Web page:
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ADHD Medications and Increased Risk of Heart Disease

Many children and adults have been diagnosed with ADHD (attention deficit hyperactivity disorder) and been prescribed medications as a result. Medications that are taken daily for years. The big question is: Are there long-term health effects from ADHD medications?

A large study looking at long-term use of ADHD medications found an increase in cardiovascular disease, particularly hypertension and arterial disease, when compared to persons with ADHD who did not take medications. The longer the medications were taken, the higher the risk for hypertension and arterial disease.

In the 14 year follow-up, the researchers found that each 1 year increase of ADHD medication was associated with a 4% increased risk of heart disease (cardiovascular disease). The risk was higher for stimulant medications (e.g., methylphenidate, lisdexamfetamine) than for non-stimulant medications.

From Medical Xpress: Long-term ADHD medication use associated with increased cardiovascular disease

Research led by the Karolinska Institutet, Sweden, has found an increased risk of cardiovascular disease associated with long-term ADHD ( attention-deficit/hyperactivity disorder) medication use. Specific associations with different medications and dosages were connected to hypertension and arterial disease, with a higher risk observed for stimulant medications.

Within a robust cohort of 278,027 individuals with ADHD aged 6 to 64 years, the incidence rate of CVD (cardiovascular disease)was 7.34 per 1000 person-years. The study analyzed 10,388 cases (with CVD) and 51,672 matched controls and observed higher rates of CVD in cases compared to controls.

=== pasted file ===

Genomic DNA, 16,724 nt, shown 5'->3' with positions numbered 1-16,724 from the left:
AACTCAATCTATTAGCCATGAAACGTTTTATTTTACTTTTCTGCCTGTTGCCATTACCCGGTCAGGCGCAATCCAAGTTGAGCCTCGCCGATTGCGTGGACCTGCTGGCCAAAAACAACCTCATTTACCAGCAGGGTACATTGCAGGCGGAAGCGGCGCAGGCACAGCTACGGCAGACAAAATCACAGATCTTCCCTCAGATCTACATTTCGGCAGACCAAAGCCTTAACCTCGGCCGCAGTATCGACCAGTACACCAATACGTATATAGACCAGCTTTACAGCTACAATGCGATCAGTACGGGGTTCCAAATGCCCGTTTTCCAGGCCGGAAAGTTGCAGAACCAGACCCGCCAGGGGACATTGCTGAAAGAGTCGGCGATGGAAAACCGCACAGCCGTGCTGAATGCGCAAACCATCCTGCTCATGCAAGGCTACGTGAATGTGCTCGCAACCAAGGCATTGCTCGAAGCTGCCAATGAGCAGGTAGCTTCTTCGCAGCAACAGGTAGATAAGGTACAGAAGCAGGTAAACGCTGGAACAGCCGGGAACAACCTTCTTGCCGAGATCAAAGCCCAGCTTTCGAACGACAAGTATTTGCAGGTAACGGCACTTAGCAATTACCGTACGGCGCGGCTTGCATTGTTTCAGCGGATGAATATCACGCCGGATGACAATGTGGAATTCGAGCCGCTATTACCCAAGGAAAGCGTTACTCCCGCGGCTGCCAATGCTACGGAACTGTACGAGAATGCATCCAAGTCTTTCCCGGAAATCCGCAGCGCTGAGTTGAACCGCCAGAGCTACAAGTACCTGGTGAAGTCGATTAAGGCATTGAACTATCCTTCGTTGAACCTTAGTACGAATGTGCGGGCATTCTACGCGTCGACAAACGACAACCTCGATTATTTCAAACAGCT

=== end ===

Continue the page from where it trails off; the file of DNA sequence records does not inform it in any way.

Cases were identified based on recorded diagnoses of various types of CVD, including ischemic heart diseases, cerebrovascular diseases, hypertension, heart failure, arrhythmias, thromboembolic disease, arterial disease, and other forms of heart disease.

Controls were selected to match cases regarding age, sex, and calendar time. They were individuals who did not have a diagnosis of CVD at the time when their matched case received a diagnosis of CVD.

Meta-analyses of previous randomized clinical trials have reported increases in heart rate and blood pressure associated with both stimulant and non-stimulant ADHD medications. The clinical trials tended to be shorter term, and thus the need for a longer-term follow up.

In the current study, researchers found long-term use of stimulant methylphenidate had an adjusted odds ratio for increased risk of CVD of 20% for 3 to 5-year use and 19% for over 5-year users. Lisdexamfetamine was associated with an elevated CVD risk of 23% for 2 to 3 years and 17% for over 3 years of use. Non-stimulant atomoxetine had an increased association with CVD that was significant only for the first year of use at 7%.

ADHD is a common psychiatric condition characterized by inattentiveness, impulsivity, and hyperactivity. Pharmacological therapy often includes stimulants like methylphenidate (Ritalin, Concerta) and dextroamphetamine-AMP (Adderall). These stimulants would cause most people to feel jittery, amped-up, and anxious but are calming to those with ADHD, allowing them greater ability to focus.

Non-stimulants used in the treatment of ADHD are sometimes formulations of tricyclic antidepressants. These can be effective for ADHD symptoms yet have been associated with heart arrhythmias, and, as with any antidepressant use, off-target behavioral or psychological side effects have been reported.

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